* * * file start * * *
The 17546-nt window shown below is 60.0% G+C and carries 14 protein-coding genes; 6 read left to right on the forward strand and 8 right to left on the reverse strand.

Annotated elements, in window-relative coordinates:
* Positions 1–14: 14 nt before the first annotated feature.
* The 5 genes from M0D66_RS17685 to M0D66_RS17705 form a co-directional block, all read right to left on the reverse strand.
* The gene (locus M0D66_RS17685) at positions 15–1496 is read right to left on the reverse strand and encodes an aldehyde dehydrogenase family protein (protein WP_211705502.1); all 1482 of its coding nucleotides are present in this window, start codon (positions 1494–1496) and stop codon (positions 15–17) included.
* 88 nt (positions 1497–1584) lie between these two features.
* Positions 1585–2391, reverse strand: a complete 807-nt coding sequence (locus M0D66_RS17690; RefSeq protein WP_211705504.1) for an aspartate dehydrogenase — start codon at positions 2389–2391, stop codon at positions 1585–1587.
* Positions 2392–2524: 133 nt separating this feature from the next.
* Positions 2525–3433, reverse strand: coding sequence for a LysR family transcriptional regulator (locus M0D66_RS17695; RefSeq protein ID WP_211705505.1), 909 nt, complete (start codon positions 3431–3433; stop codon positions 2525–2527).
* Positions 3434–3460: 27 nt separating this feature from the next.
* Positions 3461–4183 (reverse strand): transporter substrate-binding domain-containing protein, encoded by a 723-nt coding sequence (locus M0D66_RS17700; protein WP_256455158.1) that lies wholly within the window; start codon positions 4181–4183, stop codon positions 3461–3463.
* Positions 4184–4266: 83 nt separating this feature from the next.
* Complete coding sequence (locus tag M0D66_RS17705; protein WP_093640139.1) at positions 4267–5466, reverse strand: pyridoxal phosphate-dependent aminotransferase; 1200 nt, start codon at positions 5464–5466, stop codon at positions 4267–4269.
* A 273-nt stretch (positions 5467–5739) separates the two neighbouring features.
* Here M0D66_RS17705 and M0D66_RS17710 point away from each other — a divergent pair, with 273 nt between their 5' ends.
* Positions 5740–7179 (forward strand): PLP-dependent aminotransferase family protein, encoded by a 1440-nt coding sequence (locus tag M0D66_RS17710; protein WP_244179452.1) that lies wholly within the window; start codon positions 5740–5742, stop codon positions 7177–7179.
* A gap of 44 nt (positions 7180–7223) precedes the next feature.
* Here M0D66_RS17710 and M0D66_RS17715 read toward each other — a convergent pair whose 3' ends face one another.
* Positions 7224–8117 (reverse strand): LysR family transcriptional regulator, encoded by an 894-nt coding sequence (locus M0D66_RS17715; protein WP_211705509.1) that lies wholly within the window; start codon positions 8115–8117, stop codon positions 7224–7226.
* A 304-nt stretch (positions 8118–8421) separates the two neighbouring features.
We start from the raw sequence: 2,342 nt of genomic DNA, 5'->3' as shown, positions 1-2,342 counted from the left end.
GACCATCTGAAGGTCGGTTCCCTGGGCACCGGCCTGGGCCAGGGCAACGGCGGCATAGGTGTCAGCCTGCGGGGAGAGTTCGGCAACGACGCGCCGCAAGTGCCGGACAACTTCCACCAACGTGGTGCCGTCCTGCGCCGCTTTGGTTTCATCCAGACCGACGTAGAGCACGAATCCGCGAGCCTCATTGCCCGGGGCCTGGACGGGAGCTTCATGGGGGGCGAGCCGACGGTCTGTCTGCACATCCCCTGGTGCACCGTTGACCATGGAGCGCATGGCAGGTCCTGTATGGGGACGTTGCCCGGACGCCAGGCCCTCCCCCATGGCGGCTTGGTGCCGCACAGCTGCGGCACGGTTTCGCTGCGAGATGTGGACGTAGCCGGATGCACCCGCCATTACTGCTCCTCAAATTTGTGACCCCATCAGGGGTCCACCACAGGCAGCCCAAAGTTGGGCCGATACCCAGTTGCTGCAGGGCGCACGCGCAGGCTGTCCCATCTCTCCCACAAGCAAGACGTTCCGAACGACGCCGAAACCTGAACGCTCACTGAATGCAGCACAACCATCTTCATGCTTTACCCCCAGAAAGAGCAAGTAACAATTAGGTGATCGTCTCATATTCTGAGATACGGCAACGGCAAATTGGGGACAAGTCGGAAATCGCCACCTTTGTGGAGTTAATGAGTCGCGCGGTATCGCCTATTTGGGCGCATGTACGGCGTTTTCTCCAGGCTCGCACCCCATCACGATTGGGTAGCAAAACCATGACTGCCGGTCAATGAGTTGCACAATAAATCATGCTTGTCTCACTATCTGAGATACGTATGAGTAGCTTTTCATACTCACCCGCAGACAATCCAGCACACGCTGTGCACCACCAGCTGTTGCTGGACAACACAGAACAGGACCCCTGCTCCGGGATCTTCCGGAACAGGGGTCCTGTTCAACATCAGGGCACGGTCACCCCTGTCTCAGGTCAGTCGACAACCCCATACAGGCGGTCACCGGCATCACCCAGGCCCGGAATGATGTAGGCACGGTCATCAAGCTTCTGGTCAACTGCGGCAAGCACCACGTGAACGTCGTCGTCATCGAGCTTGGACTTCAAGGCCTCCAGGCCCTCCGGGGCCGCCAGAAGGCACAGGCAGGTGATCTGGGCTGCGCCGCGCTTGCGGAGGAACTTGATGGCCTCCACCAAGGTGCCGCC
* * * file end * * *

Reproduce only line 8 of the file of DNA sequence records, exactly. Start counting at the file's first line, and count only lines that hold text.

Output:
* Positions 2392–2524: 133 nt separating this feature from the next.